What is “Your OneDrive Is Inactive And Will Soon Be Deleted” email scam
“Your OneDrive Is Inactive And Will Soon Be Deleted” email scam is a phishing campaign that aims to steal users’ OneDrive login credentials. The email claims that your OneDrive business account is about to be deleted because you have not used it for 6 months. Supposedly, you can unfreeze your account if you sign in to OneDrive. But instead of the legitimate OneDrive login page, this email would redirect you to a fake version of the site where your login credentials would be phished. It goes without saying that Microsoft has nothing to do with this phishing attempt.
“Your business account has been unused for 6 months and is currently frozen”, is what this phishing email claims. Supposedly, your OneDrive files will be deleted on a certain date if you do not log in and reactivate your account. The email contains a link to supposedly reactivate your account. If you were to click on it, you would be taken to a fake OneDrive login site. If you were to type in your Microsoft login credentials, they would end up in the hands of cybercriminals operating this phishing campaign. The credentials would later either be sold to other cybercriminals and/or used to hijack your Microsoft account.
Sophisticated phishing websites are made to resemble legitimate ones very closely so it can sometimes be difficult to tell if you’re on a phishing site or not. However, no matter how legitimate a site may look, its URL will never be the same. It can be made to resemble the legitimate URL but it will never look completely identical. So anytime you’re asked to log in, always check the URL.
You can check where a link/button will take you by hovering over it with your mouse. The link will appear at the bottom, and if it looks even remotely suspicious, do not click on it. You can also check the link with a service like VirusTotal. If any security programs detect the site as malicious/phishing, VirusTotal would show it. But we also recommend not clicking on links in emails in general. If an email asks you to click on a link to fix or check something in your account, access the account manually instead of clicking on a link.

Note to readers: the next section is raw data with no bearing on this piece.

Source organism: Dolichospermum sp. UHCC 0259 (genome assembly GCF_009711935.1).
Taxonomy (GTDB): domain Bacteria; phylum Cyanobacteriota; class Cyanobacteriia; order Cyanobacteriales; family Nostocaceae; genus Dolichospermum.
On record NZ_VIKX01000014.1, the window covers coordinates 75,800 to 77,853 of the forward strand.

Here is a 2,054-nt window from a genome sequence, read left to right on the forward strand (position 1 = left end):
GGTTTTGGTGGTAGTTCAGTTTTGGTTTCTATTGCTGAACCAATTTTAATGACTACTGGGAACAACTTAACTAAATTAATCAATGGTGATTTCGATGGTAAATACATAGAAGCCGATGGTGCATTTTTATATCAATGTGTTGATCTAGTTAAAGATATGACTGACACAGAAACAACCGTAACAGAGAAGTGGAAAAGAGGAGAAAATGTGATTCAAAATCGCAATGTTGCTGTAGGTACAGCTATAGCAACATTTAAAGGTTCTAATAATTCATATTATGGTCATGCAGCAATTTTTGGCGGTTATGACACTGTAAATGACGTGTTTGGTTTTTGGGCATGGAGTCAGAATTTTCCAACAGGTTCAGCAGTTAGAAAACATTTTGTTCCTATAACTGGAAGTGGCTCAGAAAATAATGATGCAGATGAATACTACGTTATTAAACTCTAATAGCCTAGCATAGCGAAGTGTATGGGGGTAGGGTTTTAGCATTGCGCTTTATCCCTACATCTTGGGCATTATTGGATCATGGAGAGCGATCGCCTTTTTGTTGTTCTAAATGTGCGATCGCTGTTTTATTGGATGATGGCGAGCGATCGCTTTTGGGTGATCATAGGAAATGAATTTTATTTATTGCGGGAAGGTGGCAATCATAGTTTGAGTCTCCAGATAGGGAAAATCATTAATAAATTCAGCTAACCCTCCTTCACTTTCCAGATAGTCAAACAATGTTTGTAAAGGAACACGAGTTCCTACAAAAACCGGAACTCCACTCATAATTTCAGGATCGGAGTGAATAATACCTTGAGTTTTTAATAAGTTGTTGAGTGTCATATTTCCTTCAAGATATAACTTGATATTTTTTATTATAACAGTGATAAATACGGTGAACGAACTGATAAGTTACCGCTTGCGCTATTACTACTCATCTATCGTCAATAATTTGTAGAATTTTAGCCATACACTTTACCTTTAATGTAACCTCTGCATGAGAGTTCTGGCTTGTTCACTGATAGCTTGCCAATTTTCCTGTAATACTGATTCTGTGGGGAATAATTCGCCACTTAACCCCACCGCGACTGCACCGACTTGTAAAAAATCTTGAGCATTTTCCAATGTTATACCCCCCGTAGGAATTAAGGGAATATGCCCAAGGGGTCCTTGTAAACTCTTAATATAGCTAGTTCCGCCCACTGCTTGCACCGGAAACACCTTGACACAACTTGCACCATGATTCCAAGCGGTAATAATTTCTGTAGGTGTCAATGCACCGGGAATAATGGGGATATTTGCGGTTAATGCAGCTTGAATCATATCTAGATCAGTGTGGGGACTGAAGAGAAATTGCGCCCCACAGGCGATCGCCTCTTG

How to identify phishing emails
- Check the sender’s email address.
The sender’s email address is one of the first things you should check when you receive an unsolicited email. In some cases, the email addresses will look completely random. If the sender’s address is made up of random letters and numbers, you can be completely sure that the email is malicious. However, even when an email address appears legitimate, you still need to investigate it. At the very least, use a search engine to see whether it actually belongs to whomever the sender claims to be.
- Look for grammar/spelling mistakes.
For some reason, malicious and phishing emails often have very noticeable grammar/spelling mistakes. In particularly low-effort phishing emails, most words have mistakes in them. This “Your OneDrive Is Inactive And Will Soon Be Deleted” email scam appears to have more effort put into it. But you can still spot mistakes. For example, the sentence “Your files are still there, but your OneDrive and all files saved to that account will be deleted on or after … unless sign in to OneDrive to reactivate it”. You will never see such an awkward-sounding sentence in a legitimate Microsoft email. Whenever you receive an email that asks you to click on a link or open an attachment, always carefully check the email for mistakes.
- Take note of how you are addressed.
You may have noticed that companies whose services you use always address you by name in emails. This is a standard practice because it makes the email seem more personal. However, in many cases, malicious/phishing emails use generic words like User, Member, Customer, etc., to address users. Or they may not even have a line addressing you, as is the case with this “Your OneDrive Is Inactive And Will Soon Be Deleted” email scam. Whenever you see a generic greeting in an email whose sender should know your name, it’s likely malicious/phishing.
“Your OneDrive Is Inactive And Will Soon Be Deleted” email scam removal
You can remove “Your OneDrive Is Inactive And Will Soon Be Deleted” email scam from your inbox if you get it. If you did not interact with the email in any way, you don’t need to do anything. However, if you now realize that you clicked on the link in the email and typed in your Microsoft credentials, you need to change your password immediately. Make sure the password is complex and unique. Remember, passwords should never be reused. You should also enable two-factor authentication (2FA). If you cannot access your account, try the recovery options and/or contact Microsoft’s support to see whether it’s possible to do something. Be very careful of emails that have links/attachments in the future and carefully check them for phishing/malicious signs before engaging.